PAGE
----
Immigration and Integration: American History
March 18, 2010
People are the masters of destiny. Individuals change history for a moment or for an eternity. They make a mark at times easily forgotten or embedded inevitably forever in society, industry, politics, or culture. It is people who guide every conceivable project, movement, law and the list is extensive. The people who shaped the past also molded the present as is and shall continue. One of the various aspects of the American experience is immigration of strong and resourceful individuals from all over the world who integrated, or migrated as needed into society to create what America is today.
The history course just accomplished has focused on five periods of time from 1865 through 2008.
Immigration and Integration: American History
Reconstruction and Industrialization
The abolition of slavery and the reconstruction of the nation covered in the first unit saw an influx of brave, proud, hard working people. Most had seen centuries of slavery, exploitation, gross civil rights violations that were inexcusable. Unsure of how becoming free would affect the black race in America, African Americans in the early years made many choices that ensured a diversified future. Despite the “black codes” and laws to keep the people impoverished they found ways to successfully manage and own land. (Davidson, 2008) The secret ownership of Brierfield and Hurricane plantations by the Montgomery family which gave a wonderful example of hard work, desire, and dignity is an example of massive success. (Davidson, 2008) Some migrated north to find work in industries and stores or pursue education. (Davidson, 2008) The idea of working for the master for pay suited some as they felt for whatever reason home is where one needs to begin the journey. Truly there was a journey to be made.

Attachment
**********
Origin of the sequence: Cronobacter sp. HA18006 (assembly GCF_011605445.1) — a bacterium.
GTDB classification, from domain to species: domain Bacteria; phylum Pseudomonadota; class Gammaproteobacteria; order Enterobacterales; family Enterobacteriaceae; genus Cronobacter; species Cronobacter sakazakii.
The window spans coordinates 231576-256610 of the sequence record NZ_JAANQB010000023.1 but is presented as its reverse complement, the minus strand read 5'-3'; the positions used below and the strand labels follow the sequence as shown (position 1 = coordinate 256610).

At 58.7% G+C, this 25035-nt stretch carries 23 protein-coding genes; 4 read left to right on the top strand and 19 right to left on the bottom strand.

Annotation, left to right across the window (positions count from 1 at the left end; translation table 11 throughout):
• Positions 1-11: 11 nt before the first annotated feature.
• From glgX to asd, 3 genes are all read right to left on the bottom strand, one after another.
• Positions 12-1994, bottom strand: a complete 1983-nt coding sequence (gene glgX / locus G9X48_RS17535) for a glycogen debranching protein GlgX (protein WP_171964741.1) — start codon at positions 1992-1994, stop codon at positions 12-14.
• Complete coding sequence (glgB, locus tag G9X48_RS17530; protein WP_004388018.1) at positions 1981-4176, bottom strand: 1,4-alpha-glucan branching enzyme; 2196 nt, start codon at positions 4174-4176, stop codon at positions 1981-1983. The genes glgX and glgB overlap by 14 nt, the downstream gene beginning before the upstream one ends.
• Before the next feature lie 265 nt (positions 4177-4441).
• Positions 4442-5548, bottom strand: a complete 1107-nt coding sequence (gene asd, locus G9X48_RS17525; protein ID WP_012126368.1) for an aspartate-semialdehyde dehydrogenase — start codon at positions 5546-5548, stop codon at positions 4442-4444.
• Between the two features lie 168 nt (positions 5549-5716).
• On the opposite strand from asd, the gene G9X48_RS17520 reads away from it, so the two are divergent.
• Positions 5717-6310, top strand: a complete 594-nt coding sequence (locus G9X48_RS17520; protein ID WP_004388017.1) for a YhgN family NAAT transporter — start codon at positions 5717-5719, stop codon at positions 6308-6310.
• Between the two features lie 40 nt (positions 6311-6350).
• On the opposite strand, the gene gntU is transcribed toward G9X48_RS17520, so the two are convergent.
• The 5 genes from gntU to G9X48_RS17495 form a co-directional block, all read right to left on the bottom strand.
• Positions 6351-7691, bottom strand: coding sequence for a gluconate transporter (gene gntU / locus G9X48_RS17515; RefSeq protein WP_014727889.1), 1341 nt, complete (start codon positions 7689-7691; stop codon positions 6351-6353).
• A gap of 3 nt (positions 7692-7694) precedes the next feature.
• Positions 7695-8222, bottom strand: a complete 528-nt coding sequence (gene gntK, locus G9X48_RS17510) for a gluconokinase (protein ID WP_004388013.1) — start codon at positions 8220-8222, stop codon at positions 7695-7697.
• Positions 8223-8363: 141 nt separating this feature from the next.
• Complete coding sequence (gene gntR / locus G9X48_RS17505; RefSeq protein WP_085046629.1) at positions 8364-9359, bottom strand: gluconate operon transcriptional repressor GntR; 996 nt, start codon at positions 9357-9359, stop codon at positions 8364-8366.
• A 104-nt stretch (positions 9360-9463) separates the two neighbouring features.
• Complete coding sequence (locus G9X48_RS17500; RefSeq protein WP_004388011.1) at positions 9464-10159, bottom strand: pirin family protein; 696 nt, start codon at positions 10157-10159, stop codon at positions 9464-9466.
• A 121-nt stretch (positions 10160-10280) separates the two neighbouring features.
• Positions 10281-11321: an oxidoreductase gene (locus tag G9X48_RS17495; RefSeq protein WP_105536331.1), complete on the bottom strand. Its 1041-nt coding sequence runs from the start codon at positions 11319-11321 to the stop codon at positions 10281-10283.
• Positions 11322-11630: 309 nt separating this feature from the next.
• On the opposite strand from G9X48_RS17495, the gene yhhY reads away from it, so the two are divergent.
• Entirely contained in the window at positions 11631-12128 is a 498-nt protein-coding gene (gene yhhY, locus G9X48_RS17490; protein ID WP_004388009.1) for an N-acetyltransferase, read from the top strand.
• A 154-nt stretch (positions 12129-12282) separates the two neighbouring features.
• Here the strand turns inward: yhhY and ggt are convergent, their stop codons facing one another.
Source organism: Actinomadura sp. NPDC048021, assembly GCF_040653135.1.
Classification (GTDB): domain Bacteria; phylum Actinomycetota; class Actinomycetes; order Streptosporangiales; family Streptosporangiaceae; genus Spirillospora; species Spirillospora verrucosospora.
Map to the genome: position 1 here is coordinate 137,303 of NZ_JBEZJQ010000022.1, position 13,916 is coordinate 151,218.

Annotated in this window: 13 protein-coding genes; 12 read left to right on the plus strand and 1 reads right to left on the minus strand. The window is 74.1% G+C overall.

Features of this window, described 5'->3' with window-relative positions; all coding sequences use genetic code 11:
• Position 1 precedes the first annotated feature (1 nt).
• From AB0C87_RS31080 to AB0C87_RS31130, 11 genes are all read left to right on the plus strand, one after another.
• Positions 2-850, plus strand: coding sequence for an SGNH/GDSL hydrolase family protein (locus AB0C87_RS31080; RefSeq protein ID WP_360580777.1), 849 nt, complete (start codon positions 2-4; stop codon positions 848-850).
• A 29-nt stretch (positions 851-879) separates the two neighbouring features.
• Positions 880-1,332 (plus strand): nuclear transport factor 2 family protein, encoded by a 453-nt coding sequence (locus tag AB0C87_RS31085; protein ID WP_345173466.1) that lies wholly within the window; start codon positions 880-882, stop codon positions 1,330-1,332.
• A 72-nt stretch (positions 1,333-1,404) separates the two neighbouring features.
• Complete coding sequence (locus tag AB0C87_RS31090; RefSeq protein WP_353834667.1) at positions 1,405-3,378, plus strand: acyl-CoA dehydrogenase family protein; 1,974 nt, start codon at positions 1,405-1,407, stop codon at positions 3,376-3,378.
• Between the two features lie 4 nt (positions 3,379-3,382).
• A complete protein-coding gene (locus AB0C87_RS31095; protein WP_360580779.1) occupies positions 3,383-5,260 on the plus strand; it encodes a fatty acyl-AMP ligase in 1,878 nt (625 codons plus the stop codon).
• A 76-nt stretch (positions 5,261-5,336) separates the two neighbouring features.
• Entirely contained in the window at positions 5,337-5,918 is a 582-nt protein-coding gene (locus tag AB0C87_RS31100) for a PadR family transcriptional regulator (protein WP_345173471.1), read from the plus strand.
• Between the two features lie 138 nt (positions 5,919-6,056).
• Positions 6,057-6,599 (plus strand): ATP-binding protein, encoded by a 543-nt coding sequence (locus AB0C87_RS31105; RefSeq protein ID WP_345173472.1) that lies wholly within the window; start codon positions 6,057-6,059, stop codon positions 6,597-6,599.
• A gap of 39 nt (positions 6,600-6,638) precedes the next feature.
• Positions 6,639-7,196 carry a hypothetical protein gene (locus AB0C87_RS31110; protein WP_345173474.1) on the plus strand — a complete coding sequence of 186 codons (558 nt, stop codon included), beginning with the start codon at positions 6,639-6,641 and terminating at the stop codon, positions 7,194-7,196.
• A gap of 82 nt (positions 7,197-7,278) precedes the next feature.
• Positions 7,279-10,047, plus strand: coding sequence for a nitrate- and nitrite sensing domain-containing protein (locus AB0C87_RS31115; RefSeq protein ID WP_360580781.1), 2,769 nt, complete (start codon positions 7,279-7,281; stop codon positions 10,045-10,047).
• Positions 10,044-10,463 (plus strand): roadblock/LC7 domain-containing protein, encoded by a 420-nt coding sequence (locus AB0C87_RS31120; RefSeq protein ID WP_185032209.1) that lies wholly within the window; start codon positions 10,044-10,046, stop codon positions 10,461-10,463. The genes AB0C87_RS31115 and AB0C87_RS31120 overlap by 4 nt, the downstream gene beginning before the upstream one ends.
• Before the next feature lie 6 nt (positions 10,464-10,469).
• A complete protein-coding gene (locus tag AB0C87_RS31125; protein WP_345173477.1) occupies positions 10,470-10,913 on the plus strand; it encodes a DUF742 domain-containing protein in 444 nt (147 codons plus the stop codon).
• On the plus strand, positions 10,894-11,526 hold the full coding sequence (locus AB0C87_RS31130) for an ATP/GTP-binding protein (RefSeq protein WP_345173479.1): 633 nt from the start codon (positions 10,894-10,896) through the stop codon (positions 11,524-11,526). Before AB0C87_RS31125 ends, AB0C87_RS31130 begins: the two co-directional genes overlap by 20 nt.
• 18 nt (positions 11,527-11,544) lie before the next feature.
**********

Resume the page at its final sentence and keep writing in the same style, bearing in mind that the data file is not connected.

During the time African Americans were deciding how to pursue their freedom the politics of this was in a vast upheaval. Lincoln had begun the controversial journey. History defines President Lincoln with many aspects of trying to free the slaves. (White House, 2008) Compensated emancipation was one effort, while the Confiscation Act, passed by Congress, freed slaves of those rebelling against the Union became another avenue. (White House, 2008) The most well known effort was the Emancipation Proclamation of 1863. (White House, 2008) Lincoln was a well thought heartfelt man. He ended his journey for the equality of all men in April of 1865. (White House, 2008)
Andrew Johnson was a self-made man of humble means and as President of the United States during the reconstruction period he faced an impending journey of helping the African American population gain the freedoms they so rightly deserved. (Davidson, 2008) Johnson allowed governments to adopt the “black codes” that oppressed. His innate distain for the rich clouded his judgment and gave way to a lack of willingness to work with other politicians who were striving to pass bills that were for the greater good. (White House, 2009) The Fourteenth Amendment thankfully came about despite his opposition. (White House, 2009) Thus, civil rights were not born, but the journey for the moment continued; the torch passed to people hungry for change.
The beauty of individuals is often the strength of the person within. While politics were dealing out freedoms, the business and industrial explosion of America was just beginning. Migrants from Ireland, Europe, China, and other faraway places were coming to build dreams in a land of promise. The railroads were being built. The steel industry was becoming revolutionized. People were needed to work, teach, preach, sew, sell and the list goes on.
The southern states and the West had vast natural resources as well as shared agricultural abilities that were imperative to supplying the northeastern states and central states. Poor whites, blacks, and other races were exploited by crop-lien systems, the Jim Crow segregation, share cropping, and the railroad industry. (Pilgrim, 2000) The West was also a conquest of whites slaughtering, capturing, and relocating the American Indians. Exploiting the Mexicans and Chinese for easy and cheap labor also became a mark on the land of the free.
The vast influx of immigrants coming into the insatiable whirl of industrial and agricultural jobs barely had time to settle, but settle they did. Tenements in urban areas changed to suburban areas as transportation became more available. Automobiles moved the city and suburban workers out farther into the countryside where just a few years before the farmers had migrated from to find better steadier work. People, who were on the move; with a nation that was truly in the beginnings of changes that set the stage for the building blocks of a future that became prosperous and sure.